As you've probably heard or read, marvelous things are going on at The New Yorker under the guiding paw of somebody named Florio, imported from somewhere like your typical cavalry in the very nick to save the world.

One thing he's going to do (though he has temporarily yielded on the Jockey shorts ads since old William Shawn, editor, wears boxers) is put those cardboard post cards in the magazine. They are tipped in and it takes an engineer to pull them out.

Methodical people go through a magazine before starting to read it, searching for all the inserts. They spend two minutes pulling them all out and throwing them away, and this is the logical way to proceed. But those of us who, like merry grasshoppers, sing all summer long and think the world is a friendly place -- we just start reading, and every six pages we have to stop to pull the damn things out. It's not the time it takes, it's the fury that accumulates, and at subscription renewal time makes you think twice.

Anyway, this Florio is going to stick the things in The New Yorker. This will, needless to say, cause everybody who now pays for the magazine to cancel it, but that's probably the idea. Somebody really should do a study on the American proclivity for driving customers away. If it's not Coca-Cola, it's the house of bishops screwing up the prayer book or Briggs refusing to make lemon ice any more. So now it's The New Yorker's turn.

As I get it, from extensive study Florio wishes to attract a younger up-scale crowd. He will do this by sticking in those pull-out cards and running undergarment ads, followed most likely by Can You Draw This?

Welladay. The thing that gnaws me is that Florio is right. I have always known I display very strong wimpish qualities; indeed, it is a rare day that street beggars from as far away as Anchorage do not mob me on the streets in any 10-block walk. They know. They can spot a wimp.

But I didn't know The New Yorker knew, and now Florio does. He wants the likes of me to begone, sir. He told one reporter there was a cartoon of people peeking through his office door and saying egad, now we've got an Italian, or something to that effect. Florio loved it.

But as far as I ever knew, The New Yorker was always run by Italians; I mean how would you know? Italians, Baptists, all those people never bothered me for a second, so I don't see what's so funny about Florio's name. Pretty. Like spring flowers and all.

And I really do not think in this year of grace that anybody pays any attention to what a chap's name is. I mean, his mother could be a Winthrop and his ancestors be solid Galts, Thigpens, Gooches, and then all of a sudden one Florio, which would not give you the real picture at all. So it's not the name.

He told a reporter that "this is a video generation . . . we're living in an age of People magazine."

Now there's his problem. We are not, in fact, living in an age of People magazine. It's present among us, yes, adding its voice to the choir, as I was saying to my wife only yesterday when she was dipping Max (terrier) for fleas, that we should remember fleas are part of God's great creation, too.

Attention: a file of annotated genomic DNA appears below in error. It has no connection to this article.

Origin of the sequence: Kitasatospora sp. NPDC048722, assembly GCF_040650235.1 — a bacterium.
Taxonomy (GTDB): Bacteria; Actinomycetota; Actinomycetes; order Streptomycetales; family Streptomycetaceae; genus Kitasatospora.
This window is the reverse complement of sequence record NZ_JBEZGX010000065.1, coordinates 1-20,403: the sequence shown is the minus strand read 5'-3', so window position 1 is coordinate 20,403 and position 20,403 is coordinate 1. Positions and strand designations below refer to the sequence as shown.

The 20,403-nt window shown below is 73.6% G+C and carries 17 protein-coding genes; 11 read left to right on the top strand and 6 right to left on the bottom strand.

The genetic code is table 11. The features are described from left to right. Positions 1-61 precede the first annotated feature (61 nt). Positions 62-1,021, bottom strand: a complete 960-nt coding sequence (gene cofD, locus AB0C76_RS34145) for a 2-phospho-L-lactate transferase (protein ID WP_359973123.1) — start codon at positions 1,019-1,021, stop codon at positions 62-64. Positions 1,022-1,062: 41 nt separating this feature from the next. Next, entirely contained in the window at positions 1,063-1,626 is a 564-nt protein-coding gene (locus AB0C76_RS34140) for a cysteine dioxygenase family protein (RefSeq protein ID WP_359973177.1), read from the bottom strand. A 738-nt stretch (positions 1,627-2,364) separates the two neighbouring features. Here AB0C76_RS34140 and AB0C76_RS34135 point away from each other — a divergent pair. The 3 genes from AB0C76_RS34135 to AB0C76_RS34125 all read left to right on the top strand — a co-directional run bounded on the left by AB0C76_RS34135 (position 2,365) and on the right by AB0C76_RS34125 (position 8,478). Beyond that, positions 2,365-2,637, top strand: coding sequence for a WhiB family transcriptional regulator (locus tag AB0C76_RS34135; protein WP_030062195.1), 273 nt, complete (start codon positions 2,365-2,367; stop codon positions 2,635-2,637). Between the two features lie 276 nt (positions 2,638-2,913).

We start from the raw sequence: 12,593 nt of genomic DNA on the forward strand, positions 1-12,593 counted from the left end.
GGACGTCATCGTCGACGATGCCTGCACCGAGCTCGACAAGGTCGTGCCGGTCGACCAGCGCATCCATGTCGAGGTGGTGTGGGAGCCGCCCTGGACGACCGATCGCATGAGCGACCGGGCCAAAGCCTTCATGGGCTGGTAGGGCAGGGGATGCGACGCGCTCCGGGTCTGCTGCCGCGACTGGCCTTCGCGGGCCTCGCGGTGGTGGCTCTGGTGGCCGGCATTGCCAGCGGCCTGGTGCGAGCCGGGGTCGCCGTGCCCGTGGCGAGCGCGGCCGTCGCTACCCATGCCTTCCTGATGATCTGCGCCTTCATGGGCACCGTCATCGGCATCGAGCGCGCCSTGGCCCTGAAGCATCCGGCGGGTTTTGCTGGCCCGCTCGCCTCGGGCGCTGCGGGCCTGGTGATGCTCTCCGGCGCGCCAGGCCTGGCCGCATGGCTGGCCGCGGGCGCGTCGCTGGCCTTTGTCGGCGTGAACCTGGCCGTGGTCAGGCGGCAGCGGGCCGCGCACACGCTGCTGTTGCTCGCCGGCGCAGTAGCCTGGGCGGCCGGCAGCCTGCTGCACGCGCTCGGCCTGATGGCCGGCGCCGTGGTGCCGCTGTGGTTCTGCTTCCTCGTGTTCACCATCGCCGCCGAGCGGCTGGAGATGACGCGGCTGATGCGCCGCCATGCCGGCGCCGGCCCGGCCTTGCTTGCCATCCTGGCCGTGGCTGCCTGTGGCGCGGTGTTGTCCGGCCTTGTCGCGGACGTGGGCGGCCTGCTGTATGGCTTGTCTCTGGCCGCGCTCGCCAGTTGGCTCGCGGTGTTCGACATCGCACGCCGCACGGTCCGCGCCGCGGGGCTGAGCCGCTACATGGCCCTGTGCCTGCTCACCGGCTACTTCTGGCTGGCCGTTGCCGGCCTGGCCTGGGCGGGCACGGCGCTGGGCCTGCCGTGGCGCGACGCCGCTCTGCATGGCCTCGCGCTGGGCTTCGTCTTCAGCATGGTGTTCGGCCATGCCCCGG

As a member of the massiest medium in the capital, I am far from sniping at the mass media. The nation would be the poorer without us (speaking of novel insights). But nobody ever thought, at least not at a fairly good newspaper, that we were the whole world down here. We all know the Freer Gallery has great lectures that appeal to small but important numbers of people. We know it's worth your life to try to break into a Museum of Natural History slide show on archaeology in West Assurplomia, so great is the crowd running for seats.

We do not, ourselves, lecture on silk weaving in 18th-century Java nor have a regular section on ancient digs, but we are well aware down here that people all over Washington have been right through high school, and many of them have traveled as far as Philadelphia and have read books and like that.

People magazine is read by people who read People magazine and that's all there is to Mr. Florio's alleged "age of People magazine."

They are probably perfectly nice people (as the lady said when asked about her vision of heaven when she was at death's door in the hospital, though she recovered) "but nobody you'd ask to dinner."

But if a magazine thinks that's the way to go, it's no skin off my teeth. As for this search for a younger, "more up-scale" audience, I guess he means the movers and shakers who read People. Wear Jockey shorts. Real high-life stuff.

"A lot of people out there are waiting for me to fall on my butt," he has said. Now there's his problem. Nobody is waiting for him to fall on his butt that I know of, since nobody has heard of him, most likely. And he should loosen up, baby, just a little, for Americans are not really people who can't wait for a guy to fall on his butt.

On the contrary, we like a thousand flowers to bloom. A pot in every house with his own chicken in it. Good will to all.

It is not a question of The New Yorker falling on its butt. It is simply a question of what The New Yorker wishes to print, how it wants to look, and in what direction it wishes to grow and to change.

No big deal, and the world at large will barely notice and hardly care. It's not really true that the world is a jungle with tigers out there just waiting for you to make one wrong move, buddy.

You don't fall on your butt in America. You merely choose your position.